May 23  2015, Saturday
Medical Profession and Strike: IMA Stand
Dr KK Aggarwal Right of the Medical profession to protest and even to go on strike is a right which IMA will not compromise. Every citizen has the right to protest and even go on strike in rare situations and this right is ingrained in Article 19 of our constitution.

IMA has a sense of satisfaction that the Supreme Court refused to ban strike by Doctors and opined that MCI is the body to receive complaints on ethical issues related to Doctors strike.
But it is unfortunate that MCI which should look after the interest of the Modern Medical Profession and rise voice in favour of the Medical Profession whenever there are issues which affect smooth medical practice, preferred to do the job of policing the medical profession by wrongly interpreting the Supreme Court verdict and instructed State Councils to take action against striking doctors.

IMA strongly protest against the MCI circular. IMA want to inform MCI and State Councils that IMA and Medical Profession reserve the right to strike whenever necessary inspite of the MCI circular.

Doctors rarely resort to strike when there is no alternative to make the authorities to listen to our just demands. It is the responsibility of MCI to see that the just demands of the doctors are considered by the Government.

Vide circular dated 22-04-2015 MCI has written to all State Councils, referring to SC judgment and also to 2002 Regulations to take action against doctors going on strike. There is nothing in the said judgment and Regulations to hold that it is against law on the part of doctors to go on strike. Regulations nowhere even contain the word "strike". The MCI circular does not advise the SMCs as to which regulation restrains a doctor from striking work in pursuance of just demands that remain unaddressed by the authorities. The circular has created an unnecessary confusion and scare among doctors all over India because, coming from the MCI, an ordinary person feels intimidated by it. The circular can be misused by the SMC's. SMCs, feeling dictated by the MCI, are likely to pass adverse and illegal decisions against the accused doctors.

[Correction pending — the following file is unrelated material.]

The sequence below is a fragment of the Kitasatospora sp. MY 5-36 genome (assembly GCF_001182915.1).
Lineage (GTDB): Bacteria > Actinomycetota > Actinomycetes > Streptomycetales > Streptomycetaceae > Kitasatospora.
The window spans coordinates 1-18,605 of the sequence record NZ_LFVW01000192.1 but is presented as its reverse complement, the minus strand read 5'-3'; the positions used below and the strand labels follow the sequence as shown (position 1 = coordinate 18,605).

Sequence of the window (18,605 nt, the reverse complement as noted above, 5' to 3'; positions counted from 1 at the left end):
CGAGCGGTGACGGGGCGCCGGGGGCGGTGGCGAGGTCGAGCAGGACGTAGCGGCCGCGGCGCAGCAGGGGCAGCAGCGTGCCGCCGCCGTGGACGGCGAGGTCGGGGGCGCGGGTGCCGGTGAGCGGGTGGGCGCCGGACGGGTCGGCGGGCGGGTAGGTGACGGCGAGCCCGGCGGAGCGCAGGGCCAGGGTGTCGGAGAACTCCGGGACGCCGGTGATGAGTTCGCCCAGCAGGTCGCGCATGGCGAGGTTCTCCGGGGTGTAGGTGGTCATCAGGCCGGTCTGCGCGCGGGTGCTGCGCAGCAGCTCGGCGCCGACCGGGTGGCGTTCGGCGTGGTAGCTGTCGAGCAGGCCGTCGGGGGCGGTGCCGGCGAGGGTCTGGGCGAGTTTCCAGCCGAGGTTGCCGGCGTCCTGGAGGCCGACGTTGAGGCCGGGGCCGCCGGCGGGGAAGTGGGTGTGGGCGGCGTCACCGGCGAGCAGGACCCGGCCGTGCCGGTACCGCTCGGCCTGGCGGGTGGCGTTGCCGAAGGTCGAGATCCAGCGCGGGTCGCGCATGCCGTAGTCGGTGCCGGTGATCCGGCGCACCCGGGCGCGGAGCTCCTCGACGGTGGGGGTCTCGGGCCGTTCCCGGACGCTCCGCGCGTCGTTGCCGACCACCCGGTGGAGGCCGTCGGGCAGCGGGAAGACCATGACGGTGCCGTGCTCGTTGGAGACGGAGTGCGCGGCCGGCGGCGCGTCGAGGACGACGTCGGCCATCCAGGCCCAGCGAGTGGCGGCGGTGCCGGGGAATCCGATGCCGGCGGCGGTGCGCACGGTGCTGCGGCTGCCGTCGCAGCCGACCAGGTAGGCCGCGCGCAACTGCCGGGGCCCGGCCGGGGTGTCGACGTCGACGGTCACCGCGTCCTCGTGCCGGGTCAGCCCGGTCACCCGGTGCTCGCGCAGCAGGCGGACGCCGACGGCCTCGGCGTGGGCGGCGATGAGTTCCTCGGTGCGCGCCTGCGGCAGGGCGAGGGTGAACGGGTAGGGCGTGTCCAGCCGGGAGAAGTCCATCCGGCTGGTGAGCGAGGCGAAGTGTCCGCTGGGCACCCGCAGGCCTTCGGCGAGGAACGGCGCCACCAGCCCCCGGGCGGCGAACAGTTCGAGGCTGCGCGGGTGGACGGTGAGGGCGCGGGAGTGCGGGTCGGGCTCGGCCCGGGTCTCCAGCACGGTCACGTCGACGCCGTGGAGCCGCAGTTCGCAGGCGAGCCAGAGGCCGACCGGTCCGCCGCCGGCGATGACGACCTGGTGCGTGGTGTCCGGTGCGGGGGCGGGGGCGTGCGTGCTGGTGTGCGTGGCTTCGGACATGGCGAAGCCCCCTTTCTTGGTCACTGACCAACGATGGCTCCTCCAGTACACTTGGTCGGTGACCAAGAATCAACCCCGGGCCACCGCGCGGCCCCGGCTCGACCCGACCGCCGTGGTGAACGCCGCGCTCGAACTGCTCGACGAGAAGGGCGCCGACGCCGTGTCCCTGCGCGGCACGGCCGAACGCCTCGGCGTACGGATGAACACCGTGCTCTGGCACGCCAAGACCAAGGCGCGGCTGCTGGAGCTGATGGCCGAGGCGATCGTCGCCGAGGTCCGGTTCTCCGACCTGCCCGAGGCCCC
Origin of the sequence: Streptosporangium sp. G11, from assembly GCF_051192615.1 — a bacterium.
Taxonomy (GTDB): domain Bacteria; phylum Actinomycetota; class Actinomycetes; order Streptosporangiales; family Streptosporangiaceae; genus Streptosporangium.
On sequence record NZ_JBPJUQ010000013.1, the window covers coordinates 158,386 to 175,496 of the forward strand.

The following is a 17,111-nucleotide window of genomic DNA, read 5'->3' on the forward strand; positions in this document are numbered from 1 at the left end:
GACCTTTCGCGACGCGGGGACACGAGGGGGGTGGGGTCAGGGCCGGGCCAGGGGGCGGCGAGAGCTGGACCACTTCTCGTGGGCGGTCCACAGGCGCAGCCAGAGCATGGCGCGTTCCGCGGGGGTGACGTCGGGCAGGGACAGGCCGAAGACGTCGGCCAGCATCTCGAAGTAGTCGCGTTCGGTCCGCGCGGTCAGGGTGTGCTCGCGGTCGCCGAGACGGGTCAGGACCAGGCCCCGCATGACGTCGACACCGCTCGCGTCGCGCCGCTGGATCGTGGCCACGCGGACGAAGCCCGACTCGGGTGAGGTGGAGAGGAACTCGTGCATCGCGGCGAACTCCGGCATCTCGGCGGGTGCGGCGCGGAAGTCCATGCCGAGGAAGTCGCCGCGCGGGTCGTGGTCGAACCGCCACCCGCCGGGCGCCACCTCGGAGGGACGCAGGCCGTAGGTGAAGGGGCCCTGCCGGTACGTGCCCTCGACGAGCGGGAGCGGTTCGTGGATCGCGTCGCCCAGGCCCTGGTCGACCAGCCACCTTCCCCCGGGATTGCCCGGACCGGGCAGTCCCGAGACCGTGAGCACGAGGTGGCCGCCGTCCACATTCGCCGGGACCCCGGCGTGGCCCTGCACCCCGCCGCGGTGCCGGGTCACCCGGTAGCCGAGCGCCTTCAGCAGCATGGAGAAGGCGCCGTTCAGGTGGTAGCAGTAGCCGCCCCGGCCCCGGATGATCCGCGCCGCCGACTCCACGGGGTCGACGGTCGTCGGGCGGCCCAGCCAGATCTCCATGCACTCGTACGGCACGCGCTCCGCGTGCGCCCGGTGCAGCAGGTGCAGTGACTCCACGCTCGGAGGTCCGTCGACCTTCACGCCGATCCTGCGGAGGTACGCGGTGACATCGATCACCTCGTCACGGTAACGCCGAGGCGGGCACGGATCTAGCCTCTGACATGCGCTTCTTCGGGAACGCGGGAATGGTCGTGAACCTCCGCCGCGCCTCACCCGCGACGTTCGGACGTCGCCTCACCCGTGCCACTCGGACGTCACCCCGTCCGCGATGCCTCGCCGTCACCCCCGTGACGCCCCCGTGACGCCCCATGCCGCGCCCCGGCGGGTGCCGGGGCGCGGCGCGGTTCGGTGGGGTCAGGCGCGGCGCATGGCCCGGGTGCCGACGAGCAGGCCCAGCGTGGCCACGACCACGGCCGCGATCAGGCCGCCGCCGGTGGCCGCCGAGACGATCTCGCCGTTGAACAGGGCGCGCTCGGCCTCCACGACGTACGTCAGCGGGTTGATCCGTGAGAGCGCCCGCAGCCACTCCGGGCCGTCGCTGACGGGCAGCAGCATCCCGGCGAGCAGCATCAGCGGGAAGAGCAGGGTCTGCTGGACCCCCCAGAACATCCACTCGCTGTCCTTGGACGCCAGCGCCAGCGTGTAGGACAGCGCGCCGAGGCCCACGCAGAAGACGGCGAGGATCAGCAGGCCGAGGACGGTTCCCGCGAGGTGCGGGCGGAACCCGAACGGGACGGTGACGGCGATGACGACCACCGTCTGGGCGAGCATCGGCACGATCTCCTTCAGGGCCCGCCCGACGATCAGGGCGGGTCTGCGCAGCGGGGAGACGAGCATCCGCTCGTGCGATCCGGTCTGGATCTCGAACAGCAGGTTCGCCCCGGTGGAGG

Article 19 in The Constitution Of India 1949: talks about protection of certain rights regarding freedom of speech etc: (1) All citizens shall have the right; (a) to freedom of speech and expression; (b) to assemble peaceably and without arms; (c) to form associations or unions; (d) to move freely throughout the territory of India;

Doctors rarely resort to strike when there is no alternative to make the authorities listen to their just demands. Strike is a fundamental right of workers and, till today, there is no ban on strikes in India.
The scheme of the Industrial Disputes Act, 1947 implies a right to strike (vii) in industries. A wide interpretation of the term 'industry' (viii) by the courts includes hospitals, educational institutions, clubs and government departments.

SC judgment has drawn a parallel with the Bar Council of India and has suggested that all professionals, whether medical or legal, should be treated alike and should be judged by the respective professional council and not by the Hon'ble SC in a matter concerning strike. A continuous 22 day strike was held by all lawyers in all district courts of Delhi, paralyzing court work and harming the interest of clients, but the bar Council has not taken any action against striking lawyers this time or even earlier occasions.

Doctors' strike are not peculiar to India but have taken place in other countries also, including USA and UK.

The question of striking work arises usually in case of doctors in service. It is best to let the employer deal with strike by employees. For those not in service, it is up to the private practitioners to decide for themselves about when they want to open their clinic and for how long. No restrictions can be placed upon private practitioners except under law.

Pertaining Laws of MCI: Basic norms are not to neglect emergencies

MCI Ethics regulation 2.4 The Patient must not be neglected: A physician is free to choose whom he will serve. He should, however, respond to any request for his assistance in an emergency. Once having undertaken a case, the physician should not neglect the patient, nor should he withdraw from the case without giving adequate notice to the patient and his family. Provisionally or fully registered medical practitioner shall not willfully commit an act of negligence that may deprive his patient or patients from necessary medical care.

Regulation 2.4 mandates, not ignoring emergencies and giving adequate notice to non emergent patients

MCI Ethics Regulation 2.1 Obligations to the Sick: 2.1.1 Though a physician is not bound to treat each and every person asking his services, he should not only be ever ready to respond to the calls of the sick and the injured, but should be mindful of the high character of his mission and the responsibility he discharges in the course of his professional duties. In his treatment, he should never forget that the health and the lives of those entrusted to his care depend on his skill and attention. A physician should endeavour to add to the comfort of the sick by making his visits at the hour indicated to the patients. A physician advising a patient to seek service of another physician is acceptable, however, in case of emergency a physician must treat the patient. No physician shall arbitrarily refuse treatment to a patient. However for good reason, when a patient is suffering from an ailment which is not within the range of experience of the treating physician, the physician may refuse treatment and refer the patient to another physician.